There are few studies regarding the efficacy of LLLT and laser-aided CSF in preventing rotational relapse, and the pathologic sequelae of laser CSF on the periodontium has not been investigated. Therefore, this study was conducted to (1) investigate the efficacy of the Er:YAG laser-aided CSF procedure and LLLT compared with conventional CSF in alleviating relapse of orthodontically corrected rotations, and (2) compare the magnitudes of pain, gingival recession, and pocket depth alteration after conventional and laser-aided CSF procedures.

Material and methods

The pretreatment maxillary occlusal photographs of patients at the finishing stage of orthodontic treatment were evaluated to find those with at least 1 (up to 4) rotated maxillary incisor(s) with 30° to 70° of rotation before orthodontic therapy. The patients were under treatment at the Department of Orthodontics, School of Dentistry, Mashhad University of Medical Sciences, Mashad, Iran, and at 1 private office in Mashhad, Iran. The participants had no systemic diseases and exhibited good oral hygiene. Patients with gingival inflammation or periodontal problems and those with proximal caries, deep caries extending to the cementoenamel junction, or anatomic abnormalities in the experimental teeth were excluded from the sample. The exclusion criteria also involved patients who consumed medicine that interrupted bone metabolism and those with conditions for which laser therapy could be contraindicated (eg, pregnancy). Twenty-four subjects with 47 rotated maxillary incisors satisfied the inclusion criteria and agreed to participate in the study. The patients (20 females, 4 males) ranged in age from 16 to 32 years (mean age, 24.5 ± 5.1 years). The study protocol was reviewed and approved by the ethics committee of Mashhad University of Medical Sciences, and an informed consent document was obtained from each participant after complete explanation of the treatment process. The subjects were divided into 4 groups by treatment: group 1 (conventional CSF), group 2 (Er:YAG laser-aided CSF), group 3 (LLLT), and group 4 (control).

To measure the initial rotation of the maxillary incisors, the pretreatment (T0) occlusal photograph of the maxillary arch was scanned and imported into the Digimizer image analysis software (version 4.1.1.0; MedCalc Software, Mariakerke, Belgium). The esthetic line of occlusion was then drawn in each photograph, and the steep angle formed between a line passing through the incisal edge of the rotated incisor and the line tangent to the esthetic line of the dentition in the area of the rotated tooth was calculated ( Fig 1 ).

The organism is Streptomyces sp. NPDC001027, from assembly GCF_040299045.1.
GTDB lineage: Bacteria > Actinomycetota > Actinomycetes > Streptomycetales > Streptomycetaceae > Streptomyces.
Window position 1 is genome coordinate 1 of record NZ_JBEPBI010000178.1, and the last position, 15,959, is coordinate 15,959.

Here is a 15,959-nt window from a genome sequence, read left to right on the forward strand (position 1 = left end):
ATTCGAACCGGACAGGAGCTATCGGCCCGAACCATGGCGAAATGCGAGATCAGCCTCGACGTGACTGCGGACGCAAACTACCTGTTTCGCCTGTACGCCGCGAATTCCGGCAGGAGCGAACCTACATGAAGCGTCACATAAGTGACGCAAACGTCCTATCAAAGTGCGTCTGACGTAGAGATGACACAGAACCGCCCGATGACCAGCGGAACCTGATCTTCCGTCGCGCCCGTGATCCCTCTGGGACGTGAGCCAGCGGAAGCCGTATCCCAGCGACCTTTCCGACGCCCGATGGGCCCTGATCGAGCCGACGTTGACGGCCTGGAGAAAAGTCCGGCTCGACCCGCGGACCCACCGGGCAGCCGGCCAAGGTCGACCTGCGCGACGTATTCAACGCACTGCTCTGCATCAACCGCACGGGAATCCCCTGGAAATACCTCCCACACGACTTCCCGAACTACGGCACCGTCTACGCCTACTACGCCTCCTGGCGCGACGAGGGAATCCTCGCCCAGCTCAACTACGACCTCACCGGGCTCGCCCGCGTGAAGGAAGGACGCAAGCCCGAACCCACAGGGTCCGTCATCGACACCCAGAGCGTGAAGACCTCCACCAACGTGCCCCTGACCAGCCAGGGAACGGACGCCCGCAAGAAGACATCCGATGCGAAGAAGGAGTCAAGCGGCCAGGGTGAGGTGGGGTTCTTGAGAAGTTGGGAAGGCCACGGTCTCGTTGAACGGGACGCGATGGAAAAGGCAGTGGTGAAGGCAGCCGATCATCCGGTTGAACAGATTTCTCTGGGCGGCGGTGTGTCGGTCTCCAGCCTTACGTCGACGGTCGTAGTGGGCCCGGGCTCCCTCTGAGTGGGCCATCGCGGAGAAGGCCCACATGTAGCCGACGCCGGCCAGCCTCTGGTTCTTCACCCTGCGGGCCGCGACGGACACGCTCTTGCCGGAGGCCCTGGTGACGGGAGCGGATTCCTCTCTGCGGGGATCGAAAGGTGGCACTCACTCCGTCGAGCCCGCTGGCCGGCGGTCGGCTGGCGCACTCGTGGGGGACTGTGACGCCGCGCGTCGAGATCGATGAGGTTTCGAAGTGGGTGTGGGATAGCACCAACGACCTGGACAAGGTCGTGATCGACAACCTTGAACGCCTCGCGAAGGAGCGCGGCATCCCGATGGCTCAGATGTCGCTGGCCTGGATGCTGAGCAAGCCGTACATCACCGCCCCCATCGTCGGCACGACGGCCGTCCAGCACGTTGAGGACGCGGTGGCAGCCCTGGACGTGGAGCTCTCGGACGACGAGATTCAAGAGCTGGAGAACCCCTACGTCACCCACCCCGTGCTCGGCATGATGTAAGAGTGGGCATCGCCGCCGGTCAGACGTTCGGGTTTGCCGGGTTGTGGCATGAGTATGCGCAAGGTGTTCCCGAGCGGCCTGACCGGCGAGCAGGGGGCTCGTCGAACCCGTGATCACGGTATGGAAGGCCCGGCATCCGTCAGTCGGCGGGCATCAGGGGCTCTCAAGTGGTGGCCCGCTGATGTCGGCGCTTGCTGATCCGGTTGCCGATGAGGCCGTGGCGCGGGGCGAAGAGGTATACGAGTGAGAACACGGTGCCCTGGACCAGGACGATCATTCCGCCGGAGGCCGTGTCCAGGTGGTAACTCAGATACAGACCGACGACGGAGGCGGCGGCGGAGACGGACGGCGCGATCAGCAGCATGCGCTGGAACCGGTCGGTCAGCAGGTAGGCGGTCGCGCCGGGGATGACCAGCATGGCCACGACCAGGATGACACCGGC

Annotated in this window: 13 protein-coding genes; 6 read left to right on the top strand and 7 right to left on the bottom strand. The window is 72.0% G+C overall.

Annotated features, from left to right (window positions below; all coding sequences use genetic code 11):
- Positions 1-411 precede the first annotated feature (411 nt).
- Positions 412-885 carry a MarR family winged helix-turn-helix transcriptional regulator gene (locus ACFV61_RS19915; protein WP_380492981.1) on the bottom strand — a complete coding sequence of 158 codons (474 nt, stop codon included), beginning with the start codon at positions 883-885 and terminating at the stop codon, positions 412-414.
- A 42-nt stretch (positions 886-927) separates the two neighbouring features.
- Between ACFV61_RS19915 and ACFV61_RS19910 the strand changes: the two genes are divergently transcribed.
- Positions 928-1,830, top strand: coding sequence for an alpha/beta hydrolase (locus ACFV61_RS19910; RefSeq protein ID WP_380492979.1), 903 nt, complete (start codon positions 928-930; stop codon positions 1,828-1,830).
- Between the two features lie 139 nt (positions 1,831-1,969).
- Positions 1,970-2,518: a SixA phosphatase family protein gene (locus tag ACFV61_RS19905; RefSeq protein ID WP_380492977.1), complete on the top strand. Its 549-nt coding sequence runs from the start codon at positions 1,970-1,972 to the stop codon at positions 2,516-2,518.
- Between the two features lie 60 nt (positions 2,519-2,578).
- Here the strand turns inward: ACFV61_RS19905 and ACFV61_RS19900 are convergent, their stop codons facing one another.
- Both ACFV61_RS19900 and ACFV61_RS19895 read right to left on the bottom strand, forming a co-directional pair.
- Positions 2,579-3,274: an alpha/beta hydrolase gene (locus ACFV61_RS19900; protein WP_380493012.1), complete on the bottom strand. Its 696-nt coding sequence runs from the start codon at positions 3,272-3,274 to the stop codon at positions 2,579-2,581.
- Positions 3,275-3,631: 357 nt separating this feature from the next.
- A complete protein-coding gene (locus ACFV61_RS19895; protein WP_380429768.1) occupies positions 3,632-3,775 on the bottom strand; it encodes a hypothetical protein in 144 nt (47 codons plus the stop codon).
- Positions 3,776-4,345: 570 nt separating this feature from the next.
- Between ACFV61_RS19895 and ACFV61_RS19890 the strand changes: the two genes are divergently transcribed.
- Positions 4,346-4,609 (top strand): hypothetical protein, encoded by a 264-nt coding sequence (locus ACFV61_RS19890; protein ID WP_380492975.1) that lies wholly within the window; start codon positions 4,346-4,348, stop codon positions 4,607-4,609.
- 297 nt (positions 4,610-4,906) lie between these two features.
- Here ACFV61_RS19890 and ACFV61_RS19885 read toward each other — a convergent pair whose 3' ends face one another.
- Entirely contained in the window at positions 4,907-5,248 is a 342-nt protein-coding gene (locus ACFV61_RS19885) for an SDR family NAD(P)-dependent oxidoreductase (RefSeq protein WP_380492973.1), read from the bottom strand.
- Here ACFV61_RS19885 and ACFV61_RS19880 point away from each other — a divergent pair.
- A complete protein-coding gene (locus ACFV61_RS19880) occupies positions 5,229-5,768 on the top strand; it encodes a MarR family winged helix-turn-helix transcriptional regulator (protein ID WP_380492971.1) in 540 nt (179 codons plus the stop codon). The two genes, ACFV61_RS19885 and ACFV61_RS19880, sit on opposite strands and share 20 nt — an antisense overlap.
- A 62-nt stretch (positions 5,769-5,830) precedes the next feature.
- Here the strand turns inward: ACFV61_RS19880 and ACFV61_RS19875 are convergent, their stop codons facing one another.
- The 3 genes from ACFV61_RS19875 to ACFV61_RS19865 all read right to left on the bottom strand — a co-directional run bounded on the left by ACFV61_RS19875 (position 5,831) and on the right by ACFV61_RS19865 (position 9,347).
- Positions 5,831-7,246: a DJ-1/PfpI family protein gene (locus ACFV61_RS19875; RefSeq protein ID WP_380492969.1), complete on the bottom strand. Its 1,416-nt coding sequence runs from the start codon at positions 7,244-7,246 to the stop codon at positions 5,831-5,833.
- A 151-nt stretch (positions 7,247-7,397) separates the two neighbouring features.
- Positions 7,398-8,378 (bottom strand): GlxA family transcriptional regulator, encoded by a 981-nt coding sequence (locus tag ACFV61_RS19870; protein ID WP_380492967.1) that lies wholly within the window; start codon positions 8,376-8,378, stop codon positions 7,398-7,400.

Fig 1
Determining the pretreatment angle of rotation of the maxillary left lateral incisor by measuring the angle formed between the incisal edge and the tangent to the esthetic line of occlusion.

To assign teeth with severe rotations evenly in the study groups, the teeth were divided into 2 groups with 30° to 50° (moderate) or 51° to 70° (severe) rotations, as measured in the pretreatment occlusal photographs. The subjects were then randomly allocated into the 4 groups so that the teeth with moderate (31 teeth) or severe (16 teeth) rotations were evenly distributed among the groups. The mean (± standard deviation) degrees of initial rotation were 43.86° (±10.4°) in group 1, 48.12° (±8.01°) in group 2, 45.67° (±8.48°) in group 3, and 49.23° (±11.21°) in group 4. The procedures performed in the study groups were as follows.

Group 1 (conventional CSF) consisted of 6 patients with 13 rotated incisors who underwent conventional CSF surgery. Before the surgical procedure, the sulcus depth of each tooth was determined by a periodontal probe. The maximum depth of inserting the blade was considered as the sum of the sulcus depth and the biologic width (about 2 mm). Local anesthesia was used with infiltration of 2% lidocaine combined with 1:100,000 epinephrine, and then the CSF was performed by inserting a number 11.0 surgical blade into the gingival sulcus up to the level of the alveolar crest. The blade was moved around the tooth circumference to sever the free gingival and transseptal fibers. A periodontal pack was then placed on the tooth and remained for 24 hours. The patients were asked to maintain good oral hygiene. After the CSF procedure, the archwire was retained for 1 month to allow reattachment of the periodontal fibers in the ideal tooth position.